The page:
This module takes about 1 minute to complete. This module uses AWS Certificate Manager service(ACM) to generate a certificate for the private domain alb.workshop.com. You cannot access this domain from the public internet. The certificate chain of trust required for trusting the private domain alb.workshop.com is created and written into the local file cert_chain.pem. An HTTPS listener is attached to the application load balancer and this listener is associated with the private certificate issued for the domain alb.workshop.com. After these steps alb.workshop.com is ready to serve content. You should see the following printed in the runner window pane below :

Successfully attached a HTTPS listener to the ALB
Successfully issued a private certificate for the private domain alb.workshop.com

7. Run the module named usecase-5-step-7.py

This module uses the requests library to do a HTTPS GET on the private domain alb.workshop.com

Since the request does not supply the certificate trust chain as a parameter the HTTPS connection is going to complain that the server certificate is not recognized. You will see the following printed in the runner window pane if you look through the printed log :

  Peer's certificate issuer has been marked as not trusted by the user.
  Certificate is not trusted - cannot validate server certificate

Some questions to think about :

  • Why was the server certificate from alb.workshop.com not trusted?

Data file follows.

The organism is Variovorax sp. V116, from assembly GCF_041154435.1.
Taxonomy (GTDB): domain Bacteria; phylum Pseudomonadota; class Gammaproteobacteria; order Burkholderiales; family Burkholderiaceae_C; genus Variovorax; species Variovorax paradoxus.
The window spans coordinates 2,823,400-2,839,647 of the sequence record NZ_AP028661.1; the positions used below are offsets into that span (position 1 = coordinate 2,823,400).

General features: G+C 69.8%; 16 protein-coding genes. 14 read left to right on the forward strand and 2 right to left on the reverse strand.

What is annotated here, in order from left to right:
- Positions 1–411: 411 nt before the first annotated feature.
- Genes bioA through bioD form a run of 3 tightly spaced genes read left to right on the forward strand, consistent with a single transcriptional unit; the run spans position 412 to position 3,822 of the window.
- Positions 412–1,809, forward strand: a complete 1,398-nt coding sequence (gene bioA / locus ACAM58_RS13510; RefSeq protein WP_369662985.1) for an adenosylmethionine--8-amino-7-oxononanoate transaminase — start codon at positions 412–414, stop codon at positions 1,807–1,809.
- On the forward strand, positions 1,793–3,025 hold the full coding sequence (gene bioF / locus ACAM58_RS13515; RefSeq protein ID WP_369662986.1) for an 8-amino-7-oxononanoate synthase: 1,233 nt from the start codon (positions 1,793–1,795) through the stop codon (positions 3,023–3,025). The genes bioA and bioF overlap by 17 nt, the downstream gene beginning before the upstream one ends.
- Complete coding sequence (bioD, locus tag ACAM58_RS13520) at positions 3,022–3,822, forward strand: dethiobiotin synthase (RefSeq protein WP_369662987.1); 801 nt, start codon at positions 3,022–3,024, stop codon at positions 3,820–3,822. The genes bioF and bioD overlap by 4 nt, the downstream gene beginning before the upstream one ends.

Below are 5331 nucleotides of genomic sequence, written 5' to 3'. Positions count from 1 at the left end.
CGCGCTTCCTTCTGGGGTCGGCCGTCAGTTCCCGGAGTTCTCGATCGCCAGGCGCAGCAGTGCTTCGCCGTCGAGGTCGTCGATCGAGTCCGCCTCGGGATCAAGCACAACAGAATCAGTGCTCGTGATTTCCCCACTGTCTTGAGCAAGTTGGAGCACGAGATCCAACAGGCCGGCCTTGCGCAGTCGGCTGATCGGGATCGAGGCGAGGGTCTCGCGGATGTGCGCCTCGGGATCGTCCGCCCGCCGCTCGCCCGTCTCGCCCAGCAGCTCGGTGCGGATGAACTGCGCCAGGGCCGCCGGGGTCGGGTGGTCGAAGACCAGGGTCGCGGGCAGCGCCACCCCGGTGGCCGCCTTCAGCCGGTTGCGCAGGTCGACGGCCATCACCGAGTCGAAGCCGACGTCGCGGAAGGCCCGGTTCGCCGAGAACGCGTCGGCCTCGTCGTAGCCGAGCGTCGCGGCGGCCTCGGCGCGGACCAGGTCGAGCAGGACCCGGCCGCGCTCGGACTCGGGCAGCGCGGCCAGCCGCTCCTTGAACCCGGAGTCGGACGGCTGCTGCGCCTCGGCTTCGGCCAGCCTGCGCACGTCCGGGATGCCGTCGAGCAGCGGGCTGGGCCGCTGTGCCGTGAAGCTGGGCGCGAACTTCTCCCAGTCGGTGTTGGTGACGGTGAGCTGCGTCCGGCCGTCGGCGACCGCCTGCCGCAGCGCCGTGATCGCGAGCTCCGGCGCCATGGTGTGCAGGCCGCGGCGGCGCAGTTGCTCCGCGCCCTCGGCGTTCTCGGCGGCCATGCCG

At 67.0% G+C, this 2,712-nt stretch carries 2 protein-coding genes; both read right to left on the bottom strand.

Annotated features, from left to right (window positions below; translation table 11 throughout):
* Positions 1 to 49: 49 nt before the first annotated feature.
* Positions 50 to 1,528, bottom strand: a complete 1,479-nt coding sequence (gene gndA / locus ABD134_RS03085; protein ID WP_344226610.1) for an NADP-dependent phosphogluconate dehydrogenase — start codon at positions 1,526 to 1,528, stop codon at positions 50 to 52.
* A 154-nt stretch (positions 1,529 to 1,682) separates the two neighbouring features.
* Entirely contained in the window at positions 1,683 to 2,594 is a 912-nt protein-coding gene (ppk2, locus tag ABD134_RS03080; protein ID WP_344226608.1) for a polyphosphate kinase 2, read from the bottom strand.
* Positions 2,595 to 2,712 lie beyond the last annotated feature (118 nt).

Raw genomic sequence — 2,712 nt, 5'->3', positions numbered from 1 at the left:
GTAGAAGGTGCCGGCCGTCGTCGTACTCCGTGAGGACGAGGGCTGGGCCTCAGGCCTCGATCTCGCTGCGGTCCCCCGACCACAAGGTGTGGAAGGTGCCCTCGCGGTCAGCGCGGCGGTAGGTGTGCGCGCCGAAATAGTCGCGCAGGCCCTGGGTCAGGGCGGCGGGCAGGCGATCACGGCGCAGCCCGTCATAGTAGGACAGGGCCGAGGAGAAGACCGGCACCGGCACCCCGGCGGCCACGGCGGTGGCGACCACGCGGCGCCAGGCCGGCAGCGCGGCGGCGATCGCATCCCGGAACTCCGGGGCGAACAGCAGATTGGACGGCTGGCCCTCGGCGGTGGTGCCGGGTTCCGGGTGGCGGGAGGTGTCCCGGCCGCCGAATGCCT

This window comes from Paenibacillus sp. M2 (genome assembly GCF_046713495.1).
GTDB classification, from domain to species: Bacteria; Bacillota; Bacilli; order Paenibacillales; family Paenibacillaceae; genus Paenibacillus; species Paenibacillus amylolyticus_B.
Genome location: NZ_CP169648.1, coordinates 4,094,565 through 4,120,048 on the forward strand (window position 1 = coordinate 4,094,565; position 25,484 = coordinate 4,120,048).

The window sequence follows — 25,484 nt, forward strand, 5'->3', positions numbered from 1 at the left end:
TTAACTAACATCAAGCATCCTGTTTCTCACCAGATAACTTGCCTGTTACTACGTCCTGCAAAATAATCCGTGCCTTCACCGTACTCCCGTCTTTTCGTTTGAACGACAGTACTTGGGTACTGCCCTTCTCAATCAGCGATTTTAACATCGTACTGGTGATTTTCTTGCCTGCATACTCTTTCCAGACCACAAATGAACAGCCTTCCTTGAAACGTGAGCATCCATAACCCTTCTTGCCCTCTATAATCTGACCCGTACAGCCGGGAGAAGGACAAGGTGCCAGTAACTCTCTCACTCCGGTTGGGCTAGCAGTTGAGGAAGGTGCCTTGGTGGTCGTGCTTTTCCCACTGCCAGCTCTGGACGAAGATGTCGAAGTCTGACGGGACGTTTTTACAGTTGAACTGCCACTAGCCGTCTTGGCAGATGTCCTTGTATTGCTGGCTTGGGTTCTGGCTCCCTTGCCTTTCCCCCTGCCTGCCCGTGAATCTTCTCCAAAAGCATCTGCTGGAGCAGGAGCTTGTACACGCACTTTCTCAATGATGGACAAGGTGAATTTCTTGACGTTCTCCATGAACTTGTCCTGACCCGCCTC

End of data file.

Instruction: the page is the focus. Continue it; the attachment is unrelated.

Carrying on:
• What potential automation you might need within your organization to use these private certificates at scale ?

8. Run the module named usecase-5-step-8.py

This module uses the requests library to do a HTTPS GET request to the private domain alb.workshop.com

Since the request has the chain of trust pem file as a parameter the private domain cert for alb.workshop.com is trusted and successfully authenticated. You should see the following printed in the runner window pane after the HTML returned by the lambda function:

Certificate is trusted and is valid

Some questions to think about :

  • What happens if certificate verification is disabled in the HTTPS GET request to alb.workshop.com?

9. Run the module named usecase-5-step-9-cleanup.py

This is the step for cleaning up all the resources that were created for this use case.

This module cleans up all the local files, S3 buckets, target groups,listeners that was created in the python modules for this usecase. Please make sure that you run this cleanup script. Otherwise you will continue accruing charges for the ACM private certificate authority that was created during this usecase You should see the following printed in the runner window pane:

Everything cleaned up, you are all good !!